Farmont Golf Course: Bennett
views water as key issue
by Kelly Feser Eells
However Supervisor Steve Bennett's constituents might view the
Farmont Golf Course project, they can be certain that he takes
a wide angle, "real time" view of it - particularly
where water comes into the picture.
Bennett's recommendation that Ventura County Planning staff rewrite
the Supplemental Environmental Impact Report contract(s) to include,
minimally, a reassessment of the project's use of groundwater
and, optimally, new and "monitorable" mitigation measures
was unanimously approved.
Staff will return to the Board of Supervisors for approval of
the rewritten contracts on Jan. 29 at 9:30 a.m.
As Bennett had previously pointed out, " this is a substantially
different project" than the one approved in 1993. The applicant,
Intell Development Corp., has proposed modifications to the project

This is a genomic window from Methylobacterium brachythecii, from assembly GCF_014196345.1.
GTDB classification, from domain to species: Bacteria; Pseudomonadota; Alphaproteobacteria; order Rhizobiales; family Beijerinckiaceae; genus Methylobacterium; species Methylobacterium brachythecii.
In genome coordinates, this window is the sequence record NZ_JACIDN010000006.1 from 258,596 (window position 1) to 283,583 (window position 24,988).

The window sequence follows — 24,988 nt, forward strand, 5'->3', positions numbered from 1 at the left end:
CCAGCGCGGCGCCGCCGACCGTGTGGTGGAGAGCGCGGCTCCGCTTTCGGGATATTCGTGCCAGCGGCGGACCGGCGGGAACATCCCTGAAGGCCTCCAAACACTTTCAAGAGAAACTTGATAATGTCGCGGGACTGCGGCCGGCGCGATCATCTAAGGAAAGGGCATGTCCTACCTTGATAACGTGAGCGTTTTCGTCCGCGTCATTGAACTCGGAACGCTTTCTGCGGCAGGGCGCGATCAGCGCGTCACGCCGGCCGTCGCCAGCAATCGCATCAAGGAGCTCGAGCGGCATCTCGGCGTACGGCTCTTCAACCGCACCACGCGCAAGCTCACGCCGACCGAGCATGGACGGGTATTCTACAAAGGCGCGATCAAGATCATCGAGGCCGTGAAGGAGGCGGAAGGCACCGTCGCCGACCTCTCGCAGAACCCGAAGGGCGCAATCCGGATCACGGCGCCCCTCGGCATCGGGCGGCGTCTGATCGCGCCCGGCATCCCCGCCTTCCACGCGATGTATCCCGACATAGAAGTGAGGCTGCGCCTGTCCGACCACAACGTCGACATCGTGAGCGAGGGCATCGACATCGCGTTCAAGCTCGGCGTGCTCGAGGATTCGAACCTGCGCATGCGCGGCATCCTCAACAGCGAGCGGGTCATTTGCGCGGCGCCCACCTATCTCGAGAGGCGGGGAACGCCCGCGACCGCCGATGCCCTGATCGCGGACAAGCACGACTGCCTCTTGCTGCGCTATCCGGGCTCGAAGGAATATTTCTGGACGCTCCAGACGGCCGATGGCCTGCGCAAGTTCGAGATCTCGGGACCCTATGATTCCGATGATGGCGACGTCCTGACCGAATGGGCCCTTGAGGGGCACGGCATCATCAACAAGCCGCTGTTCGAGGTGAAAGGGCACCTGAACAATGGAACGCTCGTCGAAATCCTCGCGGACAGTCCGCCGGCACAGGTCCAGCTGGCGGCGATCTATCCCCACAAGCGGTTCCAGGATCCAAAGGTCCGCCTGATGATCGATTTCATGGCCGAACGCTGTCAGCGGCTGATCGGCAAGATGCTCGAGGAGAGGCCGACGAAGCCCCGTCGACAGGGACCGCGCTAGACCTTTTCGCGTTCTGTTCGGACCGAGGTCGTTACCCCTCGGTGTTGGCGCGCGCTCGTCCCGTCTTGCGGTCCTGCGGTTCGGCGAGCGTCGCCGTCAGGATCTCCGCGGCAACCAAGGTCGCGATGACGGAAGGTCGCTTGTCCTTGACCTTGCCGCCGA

that make "feasibility of the adopted mitigation measures
The adopted conditional use permit included conditions that implemented
the original EIR mitigation measure of limiting groundwater consumption
on the entire 2,000-acre property (adjacent to Rancho Matilija),
restricting water use to 407 acre feet per year. However, in
a letter submitted to the board on Jan. 8, Bennett explains that
the proposed removal of the 1,500 acres of property dedicated
to open space, combined with the request that the project be
reconfigured for public, rather than private, use severely compromises
the feasibility of the original study.
In addition, portions of arable land, per Bennett, have already
been sold, without implementing any restrictions on water use.
"Taken together, the actual sale of properties, the active
marketing for sale of the remaining properties, and the elimination
of the permanent protection of the current open space lands together
eviscerate the adopted mitigation measures for the project's
use of groundwater and the county's regulatory mechanism for
implementation, monitoring, and enforcing them."
Bennett further concluded that increasing the rounds of golf
per day from 35 to 130, and opening the course to the general
public, are issues that must be included in the scope of the
new study. "Water use at the (proposed) clubhouse and rest
rooms will increase at least four-fold, and the impact of this
increase should be addressed in the EIR."
© 2002 The Ojai Valley News
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